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A post in the What Researchers Need series.
While traditional peer-reviewed journal content remains a staple resource for researchers, a recent ProQuest survey indicates that research and teaching is informed by a diverse mix of content types.
In the years between ProQuest’s surveys, videos have made a dramatic climb in popularity. In 2014, only 39% of respondents were using video for educational purposes. In 2017, among the 410 surveyed, usage of video had almost doubled to 71%.
In the digital age, video is omnipresent. Available through an endless number of services, streaming on a variety of devices, video is simply a part of everyday life. Students and scholars are used to it and they expect to have access to it.
A June 2016 market report from Outsell on “Video in Education” outlines some of the advantages of providing video content to students:
Academic Video Online from Alexander Street is a subscription service that features 62,000 multidisciplinary video titles curated for educational purposes spanning an array of subject matter, including anthropology, business, counseling, film, performing arts, health, diversity studies, history, and more. Over 17,000 titles are exclusive to Alexander Street. Multiple content types such as documentaries, demonstrations, training videos, news clips and more support the needs of professors and students in their learning environments.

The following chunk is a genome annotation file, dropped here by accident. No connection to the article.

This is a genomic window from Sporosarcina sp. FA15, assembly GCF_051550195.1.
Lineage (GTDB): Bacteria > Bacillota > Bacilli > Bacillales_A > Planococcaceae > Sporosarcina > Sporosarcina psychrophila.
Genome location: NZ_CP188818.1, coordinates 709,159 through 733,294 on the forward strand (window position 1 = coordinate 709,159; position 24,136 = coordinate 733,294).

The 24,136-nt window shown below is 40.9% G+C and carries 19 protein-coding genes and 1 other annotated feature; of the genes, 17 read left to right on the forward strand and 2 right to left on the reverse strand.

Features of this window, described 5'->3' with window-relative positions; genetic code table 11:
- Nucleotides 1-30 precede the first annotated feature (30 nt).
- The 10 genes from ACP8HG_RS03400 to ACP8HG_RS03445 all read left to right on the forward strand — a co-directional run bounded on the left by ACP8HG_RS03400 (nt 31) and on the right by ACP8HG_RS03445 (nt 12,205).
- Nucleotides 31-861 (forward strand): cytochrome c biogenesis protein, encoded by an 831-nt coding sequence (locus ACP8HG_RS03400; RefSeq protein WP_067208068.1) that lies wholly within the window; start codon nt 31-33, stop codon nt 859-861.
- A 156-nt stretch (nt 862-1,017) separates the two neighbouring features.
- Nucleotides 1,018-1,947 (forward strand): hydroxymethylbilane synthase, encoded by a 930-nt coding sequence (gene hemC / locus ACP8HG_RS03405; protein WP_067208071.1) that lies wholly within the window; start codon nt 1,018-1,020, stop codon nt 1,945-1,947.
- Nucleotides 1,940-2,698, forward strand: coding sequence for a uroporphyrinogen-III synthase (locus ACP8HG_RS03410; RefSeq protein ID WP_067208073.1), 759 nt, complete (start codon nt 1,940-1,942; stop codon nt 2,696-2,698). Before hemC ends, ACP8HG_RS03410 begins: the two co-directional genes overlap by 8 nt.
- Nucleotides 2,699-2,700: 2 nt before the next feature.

This collection includes content from over 1,500 leading distributors, producers, and filmmakers including 60 Minutes /CBS, A+E Networks’ HISTORY®, PBS, BBC, Intelecom, Insight Media, Microtraining, Filmakers Library, Envision, Inc., Stanley Milgram, Dallas Telecourses, and Davidson Films.
Find out more about the changing information needs of researchers.